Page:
Once before in my life, after the breakup of an early, brief marriage, I had to give up all the furniture. Now, 14 years later, it was happening again. The first time, I was young and impressionable enough to be emotionally attached to my belongings. It had devastated me to be separated from those possessions. In fact, it seemed more painful to lose the furnishings than it was to lose the husband. Later on, it was much easier deciding on a second husband than it was deciding on new furniture. I bought things slowly, things I could love, but not too much. The ephemeral nature of my life so far with “things” seemed to preclude attachment any more.

This was a wonderful and timely insight. By the time the winds died down and the wreckage was accounted for, I had thousands of dollars worth of damage. There was a demolished queen-sized black, oriental-designed headboard, capsized triple dresser, broken desks, bent bed frames, and splintered shelving, among other casualties. Our unharmed piano and dining room set were hastily stored inside my new basement, to await the tides and tsunamis of winter. The master bedroom set suffered the most damage, a fact I tried to accept philosophically.

My brother kissed me goodbye when all was stored away, looking sad and guilty, like a small boy who broke a whole lot of someone else’s toys.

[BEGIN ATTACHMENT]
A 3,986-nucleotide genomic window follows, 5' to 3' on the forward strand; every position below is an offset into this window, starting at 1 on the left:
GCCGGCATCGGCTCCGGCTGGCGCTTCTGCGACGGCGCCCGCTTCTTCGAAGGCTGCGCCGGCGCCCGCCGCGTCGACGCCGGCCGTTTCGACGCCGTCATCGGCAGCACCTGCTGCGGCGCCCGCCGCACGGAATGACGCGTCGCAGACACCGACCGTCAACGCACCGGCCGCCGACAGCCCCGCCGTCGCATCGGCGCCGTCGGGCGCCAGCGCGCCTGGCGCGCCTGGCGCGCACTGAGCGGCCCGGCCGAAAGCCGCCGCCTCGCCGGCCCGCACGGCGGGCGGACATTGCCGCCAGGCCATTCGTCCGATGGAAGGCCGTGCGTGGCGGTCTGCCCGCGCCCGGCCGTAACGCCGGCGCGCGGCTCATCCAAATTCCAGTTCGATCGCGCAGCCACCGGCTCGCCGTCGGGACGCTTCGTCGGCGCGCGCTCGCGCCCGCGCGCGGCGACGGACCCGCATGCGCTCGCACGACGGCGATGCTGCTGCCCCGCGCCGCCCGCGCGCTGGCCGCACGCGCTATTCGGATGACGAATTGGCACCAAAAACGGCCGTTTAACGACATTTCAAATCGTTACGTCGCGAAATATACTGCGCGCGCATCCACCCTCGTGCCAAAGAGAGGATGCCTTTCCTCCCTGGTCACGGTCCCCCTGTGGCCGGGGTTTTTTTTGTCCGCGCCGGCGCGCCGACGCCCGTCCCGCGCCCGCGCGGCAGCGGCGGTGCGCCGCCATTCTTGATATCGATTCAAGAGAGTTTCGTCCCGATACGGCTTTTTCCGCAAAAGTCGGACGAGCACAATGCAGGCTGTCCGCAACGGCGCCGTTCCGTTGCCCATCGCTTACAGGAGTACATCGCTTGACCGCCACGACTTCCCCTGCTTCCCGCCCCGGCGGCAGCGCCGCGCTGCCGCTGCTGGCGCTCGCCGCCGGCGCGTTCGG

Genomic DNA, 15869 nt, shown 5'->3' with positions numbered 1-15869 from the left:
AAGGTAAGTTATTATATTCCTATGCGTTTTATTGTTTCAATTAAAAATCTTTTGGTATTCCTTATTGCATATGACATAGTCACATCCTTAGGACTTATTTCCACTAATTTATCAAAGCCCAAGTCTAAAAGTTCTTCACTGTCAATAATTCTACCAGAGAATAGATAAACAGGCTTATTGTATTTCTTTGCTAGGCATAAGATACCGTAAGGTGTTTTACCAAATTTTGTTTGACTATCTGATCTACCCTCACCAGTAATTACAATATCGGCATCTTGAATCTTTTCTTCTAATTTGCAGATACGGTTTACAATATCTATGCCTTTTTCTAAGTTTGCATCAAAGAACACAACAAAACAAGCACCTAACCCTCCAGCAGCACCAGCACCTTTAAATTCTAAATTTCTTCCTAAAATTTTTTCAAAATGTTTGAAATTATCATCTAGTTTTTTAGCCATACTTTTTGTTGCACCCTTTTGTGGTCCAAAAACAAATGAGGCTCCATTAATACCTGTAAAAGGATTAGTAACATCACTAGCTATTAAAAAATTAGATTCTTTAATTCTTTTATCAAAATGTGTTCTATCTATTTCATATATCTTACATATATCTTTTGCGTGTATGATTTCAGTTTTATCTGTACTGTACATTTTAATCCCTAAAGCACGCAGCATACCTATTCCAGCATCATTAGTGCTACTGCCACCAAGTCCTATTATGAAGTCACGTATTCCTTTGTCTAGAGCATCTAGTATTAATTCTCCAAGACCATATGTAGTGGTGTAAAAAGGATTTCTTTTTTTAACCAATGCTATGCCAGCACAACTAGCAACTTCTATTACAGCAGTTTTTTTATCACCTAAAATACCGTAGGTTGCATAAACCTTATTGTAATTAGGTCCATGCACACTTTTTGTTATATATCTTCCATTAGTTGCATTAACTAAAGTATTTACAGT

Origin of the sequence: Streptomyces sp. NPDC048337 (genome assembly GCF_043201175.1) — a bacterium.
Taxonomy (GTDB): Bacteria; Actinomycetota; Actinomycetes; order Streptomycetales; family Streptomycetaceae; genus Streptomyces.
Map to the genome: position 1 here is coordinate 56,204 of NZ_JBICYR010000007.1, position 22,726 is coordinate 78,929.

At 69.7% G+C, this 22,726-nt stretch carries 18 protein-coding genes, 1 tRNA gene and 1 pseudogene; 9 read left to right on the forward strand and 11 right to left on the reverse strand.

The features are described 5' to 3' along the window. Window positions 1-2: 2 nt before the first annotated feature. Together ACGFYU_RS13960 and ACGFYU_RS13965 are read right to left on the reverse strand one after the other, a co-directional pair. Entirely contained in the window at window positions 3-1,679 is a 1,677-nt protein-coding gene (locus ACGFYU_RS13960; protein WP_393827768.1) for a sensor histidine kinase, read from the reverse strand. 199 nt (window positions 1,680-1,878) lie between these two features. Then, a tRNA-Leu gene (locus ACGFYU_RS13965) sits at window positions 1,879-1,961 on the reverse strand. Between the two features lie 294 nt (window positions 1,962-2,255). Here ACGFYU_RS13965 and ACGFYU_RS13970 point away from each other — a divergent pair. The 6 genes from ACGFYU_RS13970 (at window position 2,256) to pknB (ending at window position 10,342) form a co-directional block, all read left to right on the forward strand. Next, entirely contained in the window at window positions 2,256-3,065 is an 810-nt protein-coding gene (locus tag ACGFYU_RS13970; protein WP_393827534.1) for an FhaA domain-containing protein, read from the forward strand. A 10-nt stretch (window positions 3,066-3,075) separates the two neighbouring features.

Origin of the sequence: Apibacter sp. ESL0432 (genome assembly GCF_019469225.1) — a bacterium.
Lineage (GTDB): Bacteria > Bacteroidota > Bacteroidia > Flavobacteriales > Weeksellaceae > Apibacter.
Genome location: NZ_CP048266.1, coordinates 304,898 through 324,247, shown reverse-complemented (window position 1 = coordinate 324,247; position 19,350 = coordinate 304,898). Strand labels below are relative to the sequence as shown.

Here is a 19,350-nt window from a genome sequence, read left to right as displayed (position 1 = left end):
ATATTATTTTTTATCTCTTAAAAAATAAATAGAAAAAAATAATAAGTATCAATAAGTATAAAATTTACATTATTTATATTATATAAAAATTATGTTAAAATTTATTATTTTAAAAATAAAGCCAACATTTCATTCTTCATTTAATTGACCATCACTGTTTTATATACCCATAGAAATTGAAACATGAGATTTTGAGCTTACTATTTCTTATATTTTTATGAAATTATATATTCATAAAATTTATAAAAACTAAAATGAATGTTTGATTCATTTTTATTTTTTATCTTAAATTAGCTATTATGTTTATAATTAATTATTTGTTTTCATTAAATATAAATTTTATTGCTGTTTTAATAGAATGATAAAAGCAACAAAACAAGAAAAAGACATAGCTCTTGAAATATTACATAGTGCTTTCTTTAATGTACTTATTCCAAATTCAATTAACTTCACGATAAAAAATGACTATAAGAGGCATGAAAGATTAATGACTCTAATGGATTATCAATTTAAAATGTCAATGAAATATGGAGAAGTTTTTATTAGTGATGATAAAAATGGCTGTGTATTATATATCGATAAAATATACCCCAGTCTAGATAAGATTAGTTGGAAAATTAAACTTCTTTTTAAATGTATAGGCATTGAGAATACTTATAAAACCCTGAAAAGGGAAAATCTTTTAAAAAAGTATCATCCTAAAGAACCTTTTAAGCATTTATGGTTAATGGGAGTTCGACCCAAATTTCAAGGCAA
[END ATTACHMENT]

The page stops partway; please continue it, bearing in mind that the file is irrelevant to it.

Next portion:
“It’s okay, Tom,” I said, hugging him tight. “If you ever go into the trucking business, let me know. I’ll give you a reference.”

He didn’t laugh; not even a smile. We said goodbye to our brother, Aly, then Tommy’s friends all piled into the truck, the cab and wet rear section, covered with tarps I had stripped from some of the furniture. Tommy climbed back into the driver’s seat.

Tired but still excited by all the drama of the day, the children climbed back into our car. I would lead the truck back through the woods to the village, over railroad tracks rather than under them, and take my helpers to Montauk Highway, headed west.

We waved at the truck as it passed us, with Tommy giving a final honk of the horn, and turned around to go home — back to the beach where our possessions, wet and dry, damaged and not, awaited us, and to our new life in East Hampton.